August 22, 2017
Photos: Jason Hughes
With tickets to SZA’s Corona show vanishing nearly immediately after they went on-sale (leaving endless amounts of fans to plead / beg for tickets on the show’s Facebook event), it was clear that this was one of the most in-demand shows of the year, yet it seemed like it might not even happen.
After postponing the first three shows on the tour “due to unforeseen circumstances,” it seemed like fans would have to wait even longer to see SZA’s first Montreal show since her Osheaga set in 2015. More importantly, this would be one of her first-ever live performances of the tracks off 2017’s breakthrough CTRL LP, an instant R&B / hip hop classic that has struck a chord with many for SZA’s frank discussions of relationships and sexuality.
Thankfully, the tour recommenced just days prior to the Montreal show, which marked only the third time the songs off CTRL would be performed live. As the house lights dimmed and the 26-year-old Solána Imani Rowe finally took to the stage to the opening notes of “Supermodel,” the roar inside the venue was staggering. One thing is abundantly clear — SZA has a rare bond with her fans, a deep connection that belies the fact that CTRL has only been out for two months (which isn’t stopping people from getting the album title tattooed on themselves).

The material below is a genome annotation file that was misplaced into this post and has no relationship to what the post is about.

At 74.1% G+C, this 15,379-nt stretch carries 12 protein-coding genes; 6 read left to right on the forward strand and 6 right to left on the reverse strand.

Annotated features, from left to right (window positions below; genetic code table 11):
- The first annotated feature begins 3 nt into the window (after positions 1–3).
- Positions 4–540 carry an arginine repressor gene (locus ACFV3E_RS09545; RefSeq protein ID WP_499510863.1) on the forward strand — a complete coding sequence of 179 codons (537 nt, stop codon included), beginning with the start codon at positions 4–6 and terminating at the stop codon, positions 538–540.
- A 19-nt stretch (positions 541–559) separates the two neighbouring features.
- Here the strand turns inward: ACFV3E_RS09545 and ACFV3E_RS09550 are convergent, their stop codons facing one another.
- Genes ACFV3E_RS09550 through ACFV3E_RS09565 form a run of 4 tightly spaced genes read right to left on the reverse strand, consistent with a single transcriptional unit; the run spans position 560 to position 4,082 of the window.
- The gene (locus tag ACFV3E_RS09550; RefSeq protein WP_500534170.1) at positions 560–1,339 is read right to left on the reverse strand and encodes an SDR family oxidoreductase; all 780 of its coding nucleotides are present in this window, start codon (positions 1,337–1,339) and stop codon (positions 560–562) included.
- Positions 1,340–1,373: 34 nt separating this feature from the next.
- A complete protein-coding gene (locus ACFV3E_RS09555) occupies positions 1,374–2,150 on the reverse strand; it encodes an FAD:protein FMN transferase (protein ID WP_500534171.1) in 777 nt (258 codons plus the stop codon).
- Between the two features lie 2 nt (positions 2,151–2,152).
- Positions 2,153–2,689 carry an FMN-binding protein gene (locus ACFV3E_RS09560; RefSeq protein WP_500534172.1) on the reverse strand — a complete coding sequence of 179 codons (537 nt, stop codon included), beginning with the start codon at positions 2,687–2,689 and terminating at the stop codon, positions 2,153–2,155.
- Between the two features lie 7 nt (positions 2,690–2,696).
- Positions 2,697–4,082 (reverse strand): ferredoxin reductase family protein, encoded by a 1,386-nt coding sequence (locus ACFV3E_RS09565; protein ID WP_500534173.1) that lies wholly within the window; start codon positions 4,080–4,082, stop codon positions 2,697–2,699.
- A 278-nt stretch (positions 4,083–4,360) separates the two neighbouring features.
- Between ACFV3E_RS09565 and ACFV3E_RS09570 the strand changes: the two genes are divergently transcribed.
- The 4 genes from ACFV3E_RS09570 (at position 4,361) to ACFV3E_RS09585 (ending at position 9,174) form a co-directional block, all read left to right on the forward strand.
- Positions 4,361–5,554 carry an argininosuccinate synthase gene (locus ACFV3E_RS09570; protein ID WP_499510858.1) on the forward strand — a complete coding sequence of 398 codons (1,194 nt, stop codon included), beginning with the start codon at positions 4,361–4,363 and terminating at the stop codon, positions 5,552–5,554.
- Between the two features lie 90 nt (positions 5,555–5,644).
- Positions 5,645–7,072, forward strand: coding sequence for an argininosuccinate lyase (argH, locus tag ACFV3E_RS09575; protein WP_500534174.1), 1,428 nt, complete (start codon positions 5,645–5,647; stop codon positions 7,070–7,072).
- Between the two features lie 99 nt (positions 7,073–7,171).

Supported by a three-piece backing band, SZA was in her element the entire night, running and kicking across the stage like a kung fu sprite, and giddily talking to the audience between tracks (even as she was almost completely drowned out by screams each time she began to address the adoring crowd).
The slinky “Drew Barrymore” led to a cathartic sing-along early-on in the set, while “Doves in the Wind” inspired shrieks with its opening line of “Real niggas do not deserve pussy,” with SZA then interrupting the track to expound on the song’s message (which was sadly inaudible due to the aforementioned shrieking).
As confident a performer as SZA is, there were still some kinks to work out with the production. She stopped “Love Galore” mid-track in order to give it another take: “Stop the beat – I have to sing it properly,” she insisted, and she could later be seen indicating that there were issues with her in-ear system.
If anything, those honest moments only made the show feel even more personal — SZA is not only emotionally vulnerable on record, she’s also fine with admitting that her live show is still a work-in-progress. With an encore that basically consisted of her running through the crowd and hugging her fans, it was evident that the emotional bond between performer and audience clearly runs both ways.